Piper AD 20-24-05 Wing Spar Corrosion

Just in case you missed it, we want you to know about Piper AD 20-24-05 Wing Spar Corrosion.

The AD effects these 7 models:

        • PA-28-140
        • PA-28-150
        • PA-28-160
        • PA-28-180
        • PA-28-235
        • PA-32-260
        • PA-32-300

It is Recurring, and is effective Dec 28, 2020.

The unsafe condition is listed as:

“This AD was prompted by reports of corrosion found in an area of the main wing spar not easily accessible for inspection. The FAA is issuing this AD to detect and correct corrosion in the wing root area of the left and the right main wing spars. Corrosion of the main wing spar, if not detected and corrected, could cause the main wing spar to fail with consequent loss of control of the airplane.”

If you feel this AD affects your work, please LOGIN to the AD Toolbox and view the AD here:

https://www.airworthinessdirectives.com/Members/AD/ViewAD/20-24-05

There is a Piper Service Bulletin referenced in the AD;  Piper SB 1304A:

https://www.airworthinessdirectives.com/Members/SB/Piper_1304A.pdf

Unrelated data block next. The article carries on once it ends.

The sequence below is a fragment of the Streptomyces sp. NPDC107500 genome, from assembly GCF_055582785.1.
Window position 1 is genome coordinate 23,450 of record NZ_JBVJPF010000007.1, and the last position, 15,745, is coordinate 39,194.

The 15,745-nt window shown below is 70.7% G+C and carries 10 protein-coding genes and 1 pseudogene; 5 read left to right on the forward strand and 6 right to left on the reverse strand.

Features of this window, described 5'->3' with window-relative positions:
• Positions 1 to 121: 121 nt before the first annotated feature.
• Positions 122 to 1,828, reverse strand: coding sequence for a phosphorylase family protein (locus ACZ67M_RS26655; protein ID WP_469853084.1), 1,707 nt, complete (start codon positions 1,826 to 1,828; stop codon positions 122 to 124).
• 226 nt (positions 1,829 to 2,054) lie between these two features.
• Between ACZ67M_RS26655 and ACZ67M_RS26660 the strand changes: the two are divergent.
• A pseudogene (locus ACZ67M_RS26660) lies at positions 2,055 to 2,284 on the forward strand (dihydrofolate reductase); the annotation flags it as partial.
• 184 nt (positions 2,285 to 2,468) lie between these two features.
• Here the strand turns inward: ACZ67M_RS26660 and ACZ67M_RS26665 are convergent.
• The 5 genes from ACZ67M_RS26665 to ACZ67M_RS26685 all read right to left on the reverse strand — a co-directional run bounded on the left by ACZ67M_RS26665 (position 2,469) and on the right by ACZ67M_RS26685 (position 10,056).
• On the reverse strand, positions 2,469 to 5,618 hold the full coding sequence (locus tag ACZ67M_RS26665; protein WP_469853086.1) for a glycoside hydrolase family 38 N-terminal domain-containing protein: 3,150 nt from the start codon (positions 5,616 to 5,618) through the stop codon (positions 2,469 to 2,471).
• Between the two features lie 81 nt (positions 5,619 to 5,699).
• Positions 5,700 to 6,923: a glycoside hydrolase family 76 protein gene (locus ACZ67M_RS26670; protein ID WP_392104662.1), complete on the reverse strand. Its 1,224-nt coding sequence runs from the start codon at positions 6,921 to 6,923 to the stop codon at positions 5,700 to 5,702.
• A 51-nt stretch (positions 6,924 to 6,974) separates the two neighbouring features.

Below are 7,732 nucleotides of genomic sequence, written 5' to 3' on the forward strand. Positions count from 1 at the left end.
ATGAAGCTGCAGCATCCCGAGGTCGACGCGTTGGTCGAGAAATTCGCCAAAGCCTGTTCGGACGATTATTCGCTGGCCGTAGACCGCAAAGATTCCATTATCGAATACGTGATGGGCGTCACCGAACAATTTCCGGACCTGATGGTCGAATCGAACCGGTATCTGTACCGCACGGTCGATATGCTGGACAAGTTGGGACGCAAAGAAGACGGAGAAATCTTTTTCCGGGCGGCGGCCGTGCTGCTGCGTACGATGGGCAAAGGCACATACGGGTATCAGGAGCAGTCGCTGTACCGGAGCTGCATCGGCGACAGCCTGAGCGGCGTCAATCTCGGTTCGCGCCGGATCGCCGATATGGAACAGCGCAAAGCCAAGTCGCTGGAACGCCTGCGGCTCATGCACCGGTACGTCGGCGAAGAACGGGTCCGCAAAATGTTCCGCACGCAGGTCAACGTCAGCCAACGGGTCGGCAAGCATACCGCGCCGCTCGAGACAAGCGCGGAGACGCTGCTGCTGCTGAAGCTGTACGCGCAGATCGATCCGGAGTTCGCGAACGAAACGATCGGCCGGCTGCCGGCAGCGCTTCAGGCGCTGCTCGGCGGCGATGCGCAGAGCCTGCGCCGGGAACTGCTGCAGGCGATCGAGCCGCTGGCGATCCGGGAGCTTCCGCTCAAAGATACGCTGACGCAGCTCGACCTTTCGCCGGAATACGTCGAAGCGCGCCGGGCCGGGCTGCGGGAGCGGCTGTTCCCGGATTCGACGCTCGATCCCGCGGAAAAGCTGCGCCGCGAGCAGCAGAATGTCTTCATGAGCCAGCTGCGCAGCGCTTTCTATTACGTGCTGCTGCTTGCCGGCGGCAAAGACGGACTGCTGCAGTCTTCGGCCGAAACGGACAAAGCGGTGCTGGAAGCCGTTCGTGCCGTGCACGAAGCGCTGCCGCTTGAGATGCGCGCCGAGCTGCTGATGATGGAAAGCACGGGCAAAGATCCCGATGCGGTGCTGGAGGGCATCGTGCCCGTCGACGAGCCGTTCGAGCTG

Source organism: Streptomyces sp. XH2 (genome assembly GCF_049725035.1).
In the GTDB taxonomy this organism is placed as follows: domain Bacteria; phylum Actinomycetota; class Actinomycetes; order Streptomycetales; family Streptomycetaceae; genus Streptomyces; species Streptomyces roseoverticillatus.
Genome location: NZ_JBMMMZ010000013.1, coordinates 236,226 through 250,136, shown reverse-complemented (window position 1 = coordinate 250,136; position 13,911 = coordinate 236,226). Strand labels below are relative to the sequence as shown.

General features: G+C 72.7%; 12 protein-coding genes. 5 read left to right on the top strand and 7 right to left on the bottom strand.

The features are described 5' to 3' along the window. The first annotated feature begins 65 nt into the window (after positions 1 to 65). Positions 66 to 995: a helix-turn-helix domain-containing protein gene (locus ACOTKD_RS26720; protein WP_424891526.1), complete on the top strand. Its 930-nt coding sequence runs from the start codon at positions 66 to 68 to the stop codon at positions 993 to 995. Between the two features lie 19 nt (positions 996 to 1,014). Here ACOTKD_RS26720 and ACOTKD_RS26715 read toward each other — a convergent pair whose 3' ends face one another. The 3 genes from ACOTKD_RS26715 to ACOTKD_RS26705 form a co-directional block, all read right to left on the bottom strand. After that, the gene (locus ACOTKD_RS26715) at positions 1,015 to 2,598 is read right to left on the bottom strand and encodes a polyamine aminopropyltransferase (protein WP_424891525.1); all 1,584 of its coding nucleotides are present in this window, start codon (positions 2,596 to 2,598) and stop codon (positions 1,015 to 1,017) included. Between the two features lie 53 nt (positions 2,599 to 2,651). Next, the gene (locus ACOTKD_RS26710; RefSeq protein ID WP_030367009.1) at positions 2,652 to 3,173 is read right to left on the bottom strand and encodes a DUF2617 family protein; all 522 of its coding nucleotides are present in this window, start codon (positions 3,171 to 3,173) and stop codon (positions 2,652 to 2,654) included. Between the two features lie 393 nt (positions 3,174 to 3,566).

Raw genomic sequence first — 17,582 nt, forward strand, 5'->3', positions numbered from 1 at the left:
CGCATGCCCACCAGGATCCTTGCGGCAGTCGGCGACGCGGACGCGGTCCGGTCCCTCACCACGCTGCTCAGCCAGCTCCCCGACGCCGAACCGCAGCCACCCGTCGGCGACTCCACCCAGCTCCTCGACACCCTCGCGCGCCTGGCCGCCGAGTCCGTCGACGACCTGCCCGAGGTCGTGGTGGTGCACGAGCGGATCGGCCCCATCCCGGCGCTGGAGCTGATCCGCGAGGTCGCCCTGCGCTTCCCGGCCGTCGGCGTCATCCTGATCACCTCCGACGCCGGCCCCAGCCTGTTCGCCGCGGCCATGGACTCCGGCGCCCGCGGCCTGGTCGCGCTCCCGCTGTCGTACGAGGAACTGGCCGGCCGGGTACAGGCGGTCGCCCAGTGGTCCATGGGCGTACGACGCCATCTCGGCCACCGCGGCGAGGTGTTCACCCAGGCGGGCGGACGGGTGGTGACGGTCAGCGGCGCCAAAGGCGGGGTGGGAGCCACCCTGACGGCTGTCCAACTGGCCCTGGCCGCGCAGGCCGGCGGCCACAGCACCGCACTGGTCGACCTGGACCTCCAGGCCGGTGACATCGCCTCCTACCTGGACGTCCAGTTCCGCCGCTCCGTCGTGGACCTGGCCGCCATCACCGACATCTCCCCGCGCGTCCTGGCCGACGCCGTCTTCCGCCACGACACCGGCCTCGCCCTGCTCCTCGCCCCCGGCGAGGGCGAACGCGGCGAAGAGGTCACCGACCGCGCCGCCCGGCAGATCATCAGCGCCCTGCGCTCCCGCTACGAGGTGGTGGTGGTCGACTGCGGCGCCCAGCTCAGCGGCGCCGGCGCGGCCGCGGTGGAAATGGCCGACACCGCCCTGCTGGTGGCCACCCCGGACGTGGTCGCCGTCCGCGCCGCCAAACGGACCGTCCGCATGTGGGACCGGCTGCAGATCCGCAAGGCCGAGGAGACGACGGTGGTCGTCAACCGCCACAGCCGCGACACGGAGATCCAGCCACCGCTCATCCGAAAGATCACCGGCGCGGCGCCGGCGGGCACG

Here is the link for a different Piper AD, also relating to Wing Spar, but with entirely different models (PA-28-151, PA-28-161, PA-28-181, PA-28-235, PA-28R-180, PA-28R-200, PA-28R-201, PA-28R-201T, PA-28RT-201, PA-28RT-201T, PA-32-260, PA-32-300, PA-32R-300, PA-32RT-300, PA-32RT-300T):

https://www.airworthinessdirectives.com/Members/AD/ViewAD/20-26-16

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Related Articles:

https://zookaviation.com/blog/2019/02/05/piper-pa-28-32-main-wing-spar-corrosion/

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Have more questions? Need help? Contact Us

Monday thru Thursday: Open from 9:00 AM – 5:00 PM

Friday, Saturday, Sunday & IA Seminars:  The office is Closed. Calls, voicemails and emails will be responded to within a reasonable amount of time.

Create a New Aircraft Profile through the Registry

Would you like to create a new Aircraft Profile?

There are several ways to create a NEW Aircraft Profile:

      1. From the Aircraft Registry (preferred and recommended), or
      2. From the Aircraft Profile menu (slower, more steps).

We’ll show you BOTH methods, starting with The REGISTRY:

Go to the Main Member Dashboard > Left Panel > Aircraft Registry > Search by N# or S/N: